Florida votes for medical marijuana, tax breaks

Three of the four amendments presented on the Florida ballot this election passed, while Amendment 1 failed.

Amendment 2, which passed with 71 percent, legalizes medical marijuana for patients with debilitating diseases or conditions such as HIV/AIDS, epilepsy, cancer, ALS and PTSD. A similar provision didn’t pass two years ago.

Florida has become the 26th state to legalize either medical or recreational use of marijuana. This year’s measure requires parental consent for minors to use marijuana, defines “debilitating” illnesses and states that physicians wouldn’t be immune from malpractice claims for negligently prescribing marijuana.

The push for medical marijuana was led by Orlando lawyer John Morgan, who introduced the 2014 amendment.

There’s already been limited access to medical marijuana at select dispensaries in the state. It is expected to take a few months for more to get licensed and open.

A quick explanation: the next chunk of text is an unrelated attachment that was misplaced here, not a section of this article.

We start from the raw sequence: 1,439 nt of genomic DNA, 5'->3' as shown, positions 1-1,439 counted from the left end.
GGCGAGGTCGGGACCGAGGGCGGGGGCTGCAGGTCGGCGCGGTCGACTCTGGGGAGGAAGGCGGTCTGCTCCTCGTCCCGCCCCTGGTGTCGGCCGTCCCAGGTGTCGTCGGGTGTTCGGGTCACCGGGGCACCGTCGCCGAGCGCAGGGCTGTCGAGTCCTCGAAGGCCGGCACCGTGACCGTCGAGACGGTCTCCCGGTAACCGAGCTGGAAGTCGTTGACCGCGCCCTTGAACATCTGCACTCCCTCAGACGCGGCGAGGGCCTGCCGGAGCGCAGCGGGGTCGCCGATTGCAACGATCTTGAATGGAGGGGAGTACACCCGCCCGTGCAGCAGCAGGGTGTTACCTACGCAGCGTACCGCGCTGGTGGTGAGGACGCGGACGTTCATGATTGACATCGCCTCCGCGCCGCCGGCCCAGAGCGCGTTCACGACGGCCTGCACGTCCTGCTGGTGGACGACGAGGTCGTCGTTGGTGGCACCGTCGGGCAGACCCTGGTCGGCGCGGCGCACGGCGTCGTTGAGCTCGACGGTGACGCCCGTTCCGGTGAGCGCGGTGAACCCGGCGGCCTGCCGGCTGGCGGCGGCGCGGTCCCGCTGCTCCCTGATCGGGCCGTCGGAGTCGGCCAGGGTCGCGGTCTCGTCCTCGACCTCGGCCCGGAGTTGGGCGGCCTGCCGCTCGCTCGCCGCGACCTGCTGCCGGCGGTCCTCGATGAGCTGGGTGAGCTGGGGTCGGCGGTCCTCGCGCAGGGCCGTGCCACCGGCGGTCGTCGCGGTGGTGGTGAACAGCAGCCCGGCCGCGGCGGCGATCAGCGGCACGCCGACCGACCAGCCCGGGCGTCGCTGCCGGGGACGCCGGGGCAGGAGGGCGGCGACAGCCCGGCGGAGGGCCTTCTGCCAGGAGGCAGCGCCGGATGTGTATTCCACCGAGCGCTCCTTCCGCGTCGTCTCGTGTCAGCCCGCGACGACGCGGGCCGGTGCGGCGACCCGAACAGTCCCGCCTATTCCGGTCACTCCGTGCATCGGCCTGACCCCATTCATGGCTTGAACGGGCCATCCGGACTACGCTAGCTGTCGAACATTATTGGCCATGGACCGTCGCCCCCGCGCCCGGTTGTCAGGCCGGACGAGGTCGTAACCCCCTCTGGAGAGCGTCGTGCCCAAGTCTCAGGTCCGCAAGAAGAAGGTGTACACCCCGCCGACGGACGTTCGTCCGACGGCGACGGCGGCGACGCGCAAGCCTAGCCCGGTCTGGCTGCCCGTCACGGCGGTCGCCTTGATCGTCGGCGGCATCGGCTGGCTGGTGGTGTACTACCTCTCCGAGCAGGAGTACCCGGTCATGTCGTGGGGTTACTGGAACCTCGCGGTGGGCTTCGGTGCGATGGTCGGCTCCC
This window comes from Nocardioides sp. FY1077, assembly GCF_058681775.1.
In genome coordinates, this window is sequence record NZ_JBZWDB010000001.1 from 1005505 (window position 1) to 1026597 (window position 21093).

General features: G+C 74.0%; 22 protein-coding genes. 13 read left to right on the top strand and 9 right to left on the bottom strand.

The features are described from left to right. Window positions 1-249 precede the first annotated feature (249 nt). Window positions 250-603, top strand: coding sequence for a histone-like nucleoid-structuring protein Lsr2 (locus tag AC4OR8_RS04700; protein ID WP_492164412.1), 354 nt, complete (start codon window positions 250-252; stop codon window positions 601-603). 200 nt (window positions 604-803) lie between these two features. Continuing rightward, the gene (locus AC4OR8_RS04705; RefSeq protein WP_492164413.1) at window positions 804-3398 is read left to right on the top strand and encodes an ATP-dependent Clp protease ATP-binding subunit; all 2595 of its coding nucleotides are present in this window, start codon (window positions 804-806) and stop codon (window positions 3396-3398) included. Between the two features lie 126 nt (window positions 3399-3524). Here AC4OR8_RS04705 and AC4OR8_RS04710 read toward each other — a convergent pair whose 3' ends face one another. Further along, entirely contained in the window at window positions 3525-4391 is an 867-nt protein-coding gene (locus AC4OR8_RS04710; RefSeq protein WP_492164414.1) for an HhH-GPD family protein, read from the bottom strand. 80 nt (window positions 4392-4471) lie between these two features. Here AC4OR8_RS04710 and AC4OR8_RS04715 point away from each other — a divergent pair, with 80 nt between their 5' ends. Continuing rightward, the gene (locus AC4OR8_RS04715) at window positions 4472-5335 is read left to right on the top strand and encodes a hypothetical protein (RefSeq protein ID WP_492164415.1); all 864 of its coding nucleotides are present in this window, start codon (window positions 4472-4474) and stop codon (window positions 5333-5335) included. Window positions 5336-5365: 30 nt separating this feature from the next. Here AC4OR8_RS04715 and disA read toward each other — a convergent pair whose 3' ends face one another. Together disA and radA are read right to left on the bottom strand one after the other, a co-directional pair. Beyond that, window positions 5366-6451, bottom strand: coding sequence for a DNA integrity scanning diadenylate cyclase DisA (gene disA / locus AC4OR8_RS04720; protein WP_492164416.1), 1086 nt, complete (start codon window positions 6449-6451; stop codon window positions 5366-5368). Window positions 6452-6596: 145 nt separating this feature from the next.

Amendment 3 provides property tax exemptions starting next tax year for first responders disabled in the line of duty. This passed with 84 percent of the vote.

Amendment 5 adds a condition to a current property tax exemptions for low-income seniors. It will allow county/city governments to grant exemption for seniors whose property value rises over the current $250,000 limit. This passed with 78 percent of the vote.

Amendment 1 failed 49 percent to 51 percent — it needed to get 60 percent of the popular vote in order to pass. It would have allowed state and local govnerments to prevent people who do not choose to produce solar energy from having to subsidize for those who do. It comes across as pro-solar but was proven to actually restrict its use and future production.